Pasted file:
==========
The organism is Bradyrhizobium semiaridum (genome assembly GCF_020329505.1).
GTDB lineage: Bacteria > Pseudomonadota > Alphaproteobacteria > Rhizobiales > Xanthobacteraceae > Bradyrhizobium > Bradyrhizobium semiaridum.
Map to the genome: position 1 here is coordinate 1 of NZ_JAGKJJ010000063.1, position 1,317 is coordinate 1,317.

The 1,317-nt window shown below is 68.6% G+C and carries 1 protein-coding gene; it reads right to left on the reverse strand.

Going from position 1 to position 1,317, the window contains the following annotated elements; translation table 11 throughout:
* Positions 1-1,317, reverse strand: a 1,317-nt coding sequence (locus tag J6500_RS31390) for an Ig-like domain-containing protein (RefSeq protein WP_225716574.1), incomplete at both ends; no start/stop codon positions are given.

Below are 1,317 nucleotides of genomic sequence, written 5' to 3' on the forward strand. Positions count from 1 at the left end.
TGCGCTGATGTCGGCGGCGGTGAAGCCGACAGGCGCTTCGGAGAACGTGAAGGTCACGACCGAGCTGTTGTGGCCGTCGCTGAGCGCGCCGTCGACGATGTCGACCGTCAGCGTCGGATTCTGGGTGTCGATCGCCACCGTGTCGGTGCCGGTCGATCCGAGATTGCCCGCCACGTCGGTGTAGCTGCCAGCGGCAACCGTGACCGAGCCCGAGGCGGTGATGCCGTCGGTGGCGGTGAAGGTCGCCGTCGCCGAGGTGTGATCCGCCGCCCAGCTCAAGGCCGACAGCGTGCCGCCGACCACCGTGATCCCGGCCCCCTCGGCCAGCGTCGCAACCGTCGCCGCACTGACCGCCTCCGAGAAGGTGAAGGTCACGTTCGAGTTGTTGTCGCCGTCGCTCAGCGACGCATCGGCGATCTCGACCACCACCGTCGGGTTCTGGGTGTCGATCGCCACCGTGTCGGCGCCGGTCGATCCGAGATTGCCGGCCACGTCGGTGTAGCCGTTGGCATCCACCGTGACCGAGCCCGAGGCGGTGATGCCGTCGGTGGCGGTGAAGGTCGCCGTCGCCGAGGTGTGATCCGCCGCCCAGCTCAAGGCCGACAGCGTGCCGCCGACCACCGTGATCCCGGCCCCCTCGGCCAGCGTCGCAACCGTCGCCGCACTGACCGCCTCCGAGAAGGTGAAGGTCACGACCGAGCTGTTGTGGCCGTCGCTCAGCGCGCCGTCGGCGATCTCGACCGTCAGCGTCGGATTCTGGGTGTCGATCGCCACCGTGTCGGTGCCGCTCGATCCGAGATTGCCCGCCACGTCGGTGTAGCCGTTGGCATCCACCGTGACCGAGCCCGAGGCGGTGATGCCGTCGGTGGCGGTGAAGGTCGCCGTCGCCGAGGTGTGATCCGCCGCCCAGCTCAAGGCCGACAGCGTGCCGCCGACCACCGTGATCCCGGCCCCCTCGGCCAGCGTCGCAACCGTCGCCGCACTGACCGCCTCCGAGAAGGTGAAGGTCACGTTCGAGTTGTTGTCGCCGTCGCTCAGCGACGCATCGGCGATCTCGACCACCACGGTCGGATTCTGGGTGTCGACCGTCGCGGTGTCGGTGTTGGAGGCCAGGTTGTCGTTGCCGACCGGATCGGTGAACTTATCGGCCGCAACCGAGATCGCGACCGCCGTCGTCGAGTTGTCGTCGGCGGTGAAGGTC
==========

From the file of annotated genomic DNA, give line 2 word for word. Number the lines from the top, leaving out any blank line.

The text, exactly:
GTDB lineage: Bacteria > Pseudomonadota > Alphaproteobacteria > Rhizobiales > Xanthobacteraceae > Bradyrhizobium > Bradyrhizobium semiaridum.